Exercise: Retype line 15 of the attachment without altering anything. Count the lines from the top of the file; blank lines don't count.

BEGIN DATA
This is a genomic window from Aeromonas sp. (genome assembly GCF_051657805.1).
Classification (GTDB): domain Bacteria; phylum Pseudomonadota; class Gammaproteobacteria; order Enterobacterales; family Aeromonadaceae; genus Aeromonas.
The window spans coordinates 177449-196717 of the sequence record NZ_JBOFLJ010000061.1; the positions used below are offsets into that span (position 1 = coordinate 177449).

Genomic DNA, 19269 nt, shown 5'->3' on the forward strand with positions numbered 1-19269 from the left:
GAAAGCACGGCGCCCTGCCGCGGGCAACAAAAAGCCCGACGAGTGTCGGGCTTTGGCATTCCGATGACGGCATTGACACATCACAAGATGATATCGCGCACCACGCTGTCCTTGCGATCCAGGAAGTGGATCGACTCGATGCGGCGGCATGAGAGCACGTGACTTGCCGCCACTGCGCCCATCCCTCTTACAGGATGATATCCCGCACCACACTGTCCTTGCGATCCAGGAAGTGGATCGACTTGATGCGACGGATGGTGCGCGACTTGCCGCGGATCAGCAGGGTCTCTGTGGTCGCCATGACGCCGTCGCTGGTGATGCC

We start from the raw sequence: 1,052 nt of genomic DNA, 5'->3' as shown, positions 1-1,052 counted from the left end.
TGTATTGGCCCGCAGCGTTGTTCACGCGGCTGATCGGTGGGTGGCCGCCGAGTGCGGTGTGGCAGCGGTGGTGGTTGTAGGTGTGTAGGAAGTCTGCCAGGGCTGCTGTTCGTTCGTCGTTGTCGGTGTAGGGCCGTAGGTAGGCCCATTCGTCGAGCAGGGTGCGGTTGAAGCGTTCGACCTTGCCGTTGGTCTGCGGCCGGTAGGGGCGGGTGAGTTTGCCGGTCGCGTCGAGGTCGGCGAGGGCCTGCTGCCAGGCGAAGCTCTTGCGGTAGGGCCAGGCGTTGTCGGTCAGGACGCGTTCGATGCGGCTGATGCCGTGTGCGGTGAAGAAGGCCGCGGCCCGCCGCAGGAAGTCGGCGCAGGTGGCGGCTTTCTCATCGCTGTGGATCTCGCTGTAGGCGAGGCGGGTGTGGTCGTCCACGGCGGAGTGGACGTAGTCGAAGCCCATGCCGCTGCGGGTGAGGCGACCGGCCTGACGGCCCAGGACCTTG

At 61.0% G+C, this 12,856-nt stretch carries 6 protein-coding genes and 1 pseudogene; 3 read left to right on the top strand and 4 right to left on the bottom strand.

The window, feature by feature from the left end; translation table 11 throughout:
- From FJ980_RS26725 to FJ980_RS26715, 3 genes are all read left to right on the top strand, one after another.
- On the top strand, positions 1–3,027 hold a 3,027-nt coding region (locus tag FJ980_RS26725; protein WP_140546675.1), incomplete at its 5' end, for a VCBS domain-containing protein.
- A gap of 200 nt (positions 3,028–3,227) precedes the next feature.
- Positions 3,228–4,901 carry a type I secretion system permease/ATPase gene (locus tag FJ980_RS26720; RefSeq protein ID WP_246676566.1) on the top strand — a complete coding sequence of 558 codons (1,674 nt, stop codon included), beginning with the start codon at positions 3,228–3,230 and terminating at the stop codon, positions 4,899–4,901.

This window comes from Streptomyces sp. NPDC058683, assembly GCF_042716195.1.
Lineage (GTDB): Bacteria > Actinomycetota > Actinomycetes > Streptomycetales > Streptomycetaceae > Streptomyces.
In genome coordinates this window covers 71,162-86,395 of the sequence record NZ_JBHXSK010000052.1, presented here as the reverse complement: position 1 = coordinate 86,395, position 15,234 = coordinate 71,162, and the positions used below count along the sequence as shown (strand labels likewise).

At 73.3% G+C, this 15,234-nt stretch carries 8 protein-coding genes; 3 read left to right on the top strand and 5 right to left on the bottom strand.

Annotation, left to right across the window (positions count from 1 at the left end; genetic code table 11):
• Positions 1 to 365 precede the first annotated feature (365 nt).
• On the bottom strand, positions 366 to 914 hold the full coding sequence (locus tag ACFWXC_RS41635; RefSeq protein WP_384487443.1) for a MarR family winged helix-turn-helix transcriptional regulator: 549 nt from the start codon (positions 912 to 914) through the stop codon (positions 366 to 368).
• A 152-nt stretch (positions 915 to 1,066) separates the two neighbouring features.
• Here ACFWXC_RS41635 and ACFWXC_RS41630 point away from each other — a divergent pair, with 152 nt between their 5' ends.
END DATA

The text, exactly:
Lineage (GTDB): Bacteria > Actinomycetota > Actinomycetes > Streptomycetales > Streptomycetaceae > Streptomyces.